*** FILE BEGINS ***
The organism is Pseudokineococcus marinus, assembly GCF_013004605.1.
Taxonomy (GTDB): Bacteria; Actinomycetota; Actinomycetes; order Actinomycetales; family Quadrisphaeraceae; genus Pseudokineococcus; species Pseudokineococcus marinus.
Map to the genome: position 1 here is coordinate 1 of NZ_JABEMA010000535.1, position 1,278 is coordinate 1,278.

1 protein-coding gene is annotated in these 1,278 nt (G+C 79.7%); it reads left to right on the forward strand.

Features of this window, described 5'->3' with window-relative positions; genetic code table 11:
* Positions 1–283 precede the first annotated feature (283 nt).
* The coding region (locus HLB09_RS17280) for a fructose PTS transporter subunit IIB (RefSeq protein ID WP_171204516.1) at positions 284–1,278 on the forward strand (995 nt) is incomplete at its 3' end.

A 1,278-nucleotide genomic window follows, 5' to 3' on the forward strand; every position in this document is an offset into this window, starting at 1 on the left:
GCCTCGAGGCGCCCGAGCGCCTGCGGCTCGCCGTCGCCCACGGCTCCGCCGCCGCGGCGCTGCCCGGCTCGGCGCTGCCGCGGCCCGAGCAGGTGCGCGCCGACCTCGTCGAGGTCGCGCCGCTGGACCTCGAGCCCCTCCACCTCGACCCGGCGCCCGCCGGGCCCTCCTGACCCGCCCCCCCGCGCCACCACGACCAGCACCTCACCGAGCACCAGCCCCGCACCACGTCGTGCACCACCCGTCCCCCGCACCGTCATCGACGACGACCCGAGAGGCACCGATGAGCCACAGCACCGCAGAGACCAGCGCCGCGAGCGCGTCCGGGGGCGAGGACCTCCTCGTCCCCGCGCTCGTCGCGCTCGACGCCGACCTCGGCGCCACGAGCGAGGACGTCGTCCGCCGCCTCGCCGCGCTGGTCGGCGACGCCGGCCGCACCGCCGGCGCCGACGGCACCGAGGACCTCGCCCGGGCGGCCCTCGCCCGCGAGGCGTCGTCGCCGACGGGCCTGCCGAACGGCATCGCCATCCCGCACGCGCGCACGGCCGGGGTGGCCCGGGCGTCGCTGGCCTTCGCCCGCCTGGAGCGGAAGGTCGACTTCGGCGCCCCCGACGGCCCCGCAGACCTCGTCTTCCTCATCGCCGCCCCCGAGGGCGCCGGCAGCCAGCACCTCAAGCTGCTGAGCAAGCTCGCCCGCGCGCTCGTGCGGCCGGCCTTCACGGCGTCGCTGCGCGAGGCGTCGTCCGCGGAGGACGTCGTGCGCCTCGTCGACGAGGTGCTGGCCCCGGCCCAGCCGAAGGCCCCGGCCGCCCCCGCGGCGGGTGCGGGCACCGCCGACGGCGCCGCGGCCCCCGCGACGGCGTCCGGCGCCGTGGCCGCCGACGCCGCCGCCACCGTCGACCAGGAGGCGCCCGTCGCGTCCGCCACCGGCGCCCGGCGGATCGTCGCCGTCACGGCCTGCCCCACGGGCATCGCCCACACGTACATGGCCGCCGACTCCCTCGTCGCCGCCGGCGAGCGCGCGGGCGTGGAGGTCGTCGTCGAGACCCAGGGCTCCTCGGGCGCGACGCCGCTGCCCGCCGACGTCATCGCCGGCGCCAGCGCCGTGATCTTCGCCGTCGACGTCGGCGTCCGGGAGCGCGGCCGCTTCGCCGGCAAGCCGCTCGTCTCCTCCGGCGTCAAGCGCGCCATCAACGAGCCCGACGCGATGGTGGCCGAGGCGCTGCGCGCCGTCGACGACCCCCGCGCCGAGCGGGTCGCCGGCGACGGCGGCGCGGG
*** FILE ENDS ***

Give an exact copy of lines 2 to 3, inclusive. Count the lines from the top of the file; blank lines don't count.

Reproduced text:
Taxonomy (GTDB): Bacteria; Actinomycetota; Actinomycetes; order Actinomycetales; family Quadrisphaeraceae; genus Pseudokineococcus; species Pseudokineococcus marinus.
Map to the genome: position 1 here is coordinate 1 of NZ_JABEMA010000535.1, position 1,278 is coordinate 1,278.